From South Texas to Pennsylvania, we have field offices in top U.S. oil and natural gas plays.
Reducing spills is one of our key performance objectives — a goal that drives accountability across all employee levels. Using spill causal analysis, facility design and operational improvements, we have decreased our number of spills reportable to regulatory agencies each year since 2013.
In 2017, we handled nearly 280 million barrels of liquids, including freshwater, produced water and oil. We contained more than 99% of these liquids with a spill rate of 0.0026%. Although we consider this rate to be successful, our goal is always zero spills.
Spill prevention initiatives have enabled us to make significant environmental performance improvements. Employees from our Engineering, Operations and Health, Safety, Environmental and Regulatory (HSER) teams collect and analyze spill data, identify spill causes and collaborate to implement operational design improvements to prevent spills. Our prevention efforts focus on five main spill causes: pipeline failure; corrosion; weather; human error; and equipment failure.
One example of a spill prevention initiative is our integrity management efforts, which proactively identify and mitigate corrosion of the equipment holding our produced water.
Chesapeake stores produced water in API-certified tanks - a design standard required by the company across its plays. These tanks are made of either steel or fiberglass, a decision made by local operations teams taking into account water composition and local weather patterns.
All of our operating areas use API-12F steel tanks in some capacity, with our Eagle Ford, Haynesville and Powder River Basin sites using steel almost exclusively for produced water storage. Over time, environmental conditions and produced water can corrode steel equipment, leading to the potential of a leak or malfunction.
For this reason, our company design standard requires new and replacement steel storage tanks be internally coated to resist corrosion. The majority of our production lines, vessels and tanks are also treated with liquid corrosion inhibitors, which establish a thin, protective film between fluids that may be corrosive and the equipment's internal steel surfaces.
For further safeguarding of our tanks and heater treaters, we encourage the use of anodes, pieces of sacrificial metal that corrode first and protect the integrity of our equipment. Sacrificial anodes are monitored and replaced periodically as part of our prevention initiatives.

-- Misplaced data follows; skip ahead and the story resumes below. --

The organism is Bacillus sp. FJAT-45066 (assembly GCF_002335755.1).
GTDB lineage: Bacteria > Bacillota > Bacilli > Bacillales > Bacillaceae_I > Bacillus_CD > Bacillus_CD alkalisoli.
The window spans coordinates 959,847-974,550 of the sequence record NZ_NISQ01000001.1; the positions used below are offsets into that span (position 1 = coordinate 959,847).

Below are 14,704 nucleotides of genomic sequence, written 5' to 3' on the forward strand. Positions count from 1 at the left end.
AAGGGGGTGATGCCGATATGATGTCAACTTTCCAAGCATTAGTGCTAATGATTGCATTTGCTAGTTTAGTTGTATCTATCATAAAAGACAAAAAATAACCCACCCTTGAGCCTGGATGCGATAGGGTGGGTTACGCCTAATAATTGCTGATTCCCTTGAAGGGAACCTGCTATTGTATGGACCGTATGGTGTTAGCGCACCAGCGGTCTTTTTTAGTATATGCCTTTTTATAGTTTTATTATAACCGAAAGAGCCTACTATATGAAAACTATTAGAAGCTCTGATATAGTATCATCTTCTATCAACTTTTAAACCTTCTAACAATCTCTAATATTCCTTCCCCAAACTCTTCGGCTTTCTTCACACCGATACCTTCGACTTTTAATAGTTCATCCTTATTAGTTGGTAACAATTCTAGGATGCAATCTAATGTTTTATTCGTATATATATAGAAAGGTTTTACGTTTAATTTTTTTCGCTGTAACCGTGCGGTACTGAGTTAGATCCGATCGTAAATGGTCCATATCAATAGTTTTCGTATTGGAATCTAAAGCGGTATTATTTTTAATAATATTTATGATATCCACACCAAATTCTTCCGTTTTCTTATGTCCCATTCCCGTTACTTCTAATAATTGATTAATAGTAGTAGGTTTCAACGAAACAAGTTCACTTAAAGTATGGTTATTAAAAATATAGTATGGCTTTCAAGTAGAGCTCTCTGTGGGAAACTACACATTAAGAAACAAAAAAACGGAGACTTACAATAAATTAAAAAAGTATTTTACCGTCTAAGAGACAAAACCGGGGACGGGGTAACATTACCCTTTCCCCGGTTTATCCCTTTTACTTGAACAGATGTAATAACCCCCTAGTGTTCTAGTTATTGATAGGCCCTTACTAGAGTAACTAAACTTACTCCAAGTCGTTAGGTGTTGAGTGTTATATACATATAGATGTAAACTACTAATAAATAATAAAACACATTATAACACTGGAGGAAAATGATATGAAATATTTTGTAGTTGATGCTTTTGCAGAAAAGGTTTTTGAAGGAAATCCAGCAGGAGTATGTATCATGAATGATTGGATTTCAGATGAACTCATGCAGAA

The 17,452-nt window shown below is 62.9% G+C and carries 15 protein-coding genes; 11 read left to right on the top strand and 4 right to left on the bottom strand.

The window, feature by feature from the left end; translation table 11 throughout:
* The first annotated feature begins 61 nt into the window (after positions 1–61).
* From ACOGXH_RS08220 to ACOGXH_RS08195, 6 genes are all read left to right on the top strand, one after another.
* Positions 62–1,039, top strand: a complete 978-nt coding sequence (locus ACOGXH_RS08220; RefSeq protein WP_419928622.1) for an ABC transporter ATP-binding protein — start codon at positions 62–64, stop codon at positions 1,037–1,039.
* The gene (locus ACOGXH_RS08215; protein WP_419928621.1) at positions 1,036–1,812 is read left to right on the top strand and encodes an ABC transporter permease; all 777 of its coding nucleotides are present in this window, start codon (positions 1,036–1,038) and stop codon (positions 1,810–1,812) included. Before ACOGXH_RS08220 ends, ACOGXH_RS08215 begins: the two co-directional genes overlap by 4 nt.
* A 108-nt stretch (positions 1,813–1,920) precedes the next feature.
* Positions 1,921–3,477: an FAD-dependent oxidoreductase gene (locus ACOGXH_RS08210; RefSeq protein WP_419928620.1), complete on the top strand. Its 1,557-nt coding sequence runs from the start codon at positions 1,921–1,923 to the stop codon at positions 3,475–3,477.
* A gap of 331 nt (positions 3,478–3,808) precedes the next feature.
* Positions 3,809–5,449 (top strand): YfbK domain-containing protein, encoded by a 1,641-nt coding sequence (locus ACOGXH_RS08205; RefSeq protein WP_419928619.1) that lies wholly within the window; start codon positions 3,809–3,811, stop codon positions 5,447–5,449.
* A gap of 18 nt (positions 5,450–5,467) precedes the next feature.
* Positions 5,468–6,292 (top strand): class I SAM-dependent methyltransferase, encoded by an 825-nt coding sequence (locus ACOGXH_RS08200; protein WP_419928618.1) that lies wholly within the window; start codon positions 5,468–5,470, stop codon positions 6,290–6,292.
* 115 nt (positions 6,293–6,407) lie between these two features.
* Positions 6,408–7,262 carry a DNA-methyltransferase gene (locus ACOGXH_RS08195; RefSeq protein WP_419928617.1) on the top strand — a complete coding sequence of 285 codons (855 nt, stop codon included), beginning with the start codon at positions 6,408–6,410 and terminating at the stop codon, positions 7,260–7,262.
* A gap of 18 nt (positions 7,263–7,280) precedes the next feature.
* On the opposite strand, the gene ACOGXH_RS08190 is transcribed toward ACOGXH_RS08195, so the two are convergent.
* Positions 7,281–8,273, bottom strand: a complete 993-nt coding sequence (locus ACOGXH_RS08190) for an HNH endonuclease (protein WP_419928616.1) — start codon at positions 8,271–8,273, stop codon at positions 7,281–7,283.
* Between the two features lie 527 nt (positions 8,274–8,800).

In addition to this internal protection, we have an external coating standard – a protective primer and paint layer – for our steel tanks. And, we no longer position steel tanks directly on site grounds; rather, we place tanks on gravel rings or plastic or cement bases to prevent corrosion from standing rain or surface water.
Secondary containment for storage tanks is also a key element of our facility design and spill prevention efforts. Chesapeake’s corporate standard requires impervious containment to be installed around our tanks to capture any fluid that may escape primary containment. Most often secondary containment are steel walls layered with a polyurea coating, and are designed to last the lifetime of the facility.
Early detection of corrosion is key to mitigating risk, and operational staff receive training on how to identify corrosion as part of their routine field equipment inspections. We also monitor the effectiveness of our corrosion prevention programs by regularly testing our produced fluids for the presence of dissolved iron and manganese, by monitoring corrosion rates with installed corrosion coupons and probes, and by monitoring for the presence of bacteria known to contribute to steel surface corrosion.
In addition to these inspections, our tank monitoring sensors alert operational staff if tank levels change unexpectedly indicating the potential of a leak. Should a problem be identified, we either repair the corroded area or replace the equipment of concern. As an additional precaution, our Asset Integrity team conducts operational reviews to confirm the correct implementation of company design standards.
In addition to evaluating spill data, it is important to analyze “near misses” to help inform future actions and continuously improve our performance. Within our incident management database, we record situations in which incidents could have occurred, as well as the corrective actions taken. We also document “good catches” which help to identify and remedy potential hazards.
If an incident does occur, Chesapeake activates a comprehensive, cross-functional team that focuses first on safety, then on environmental protection and regulatory compliance. At any time, this team and its resources are ready and available to respond.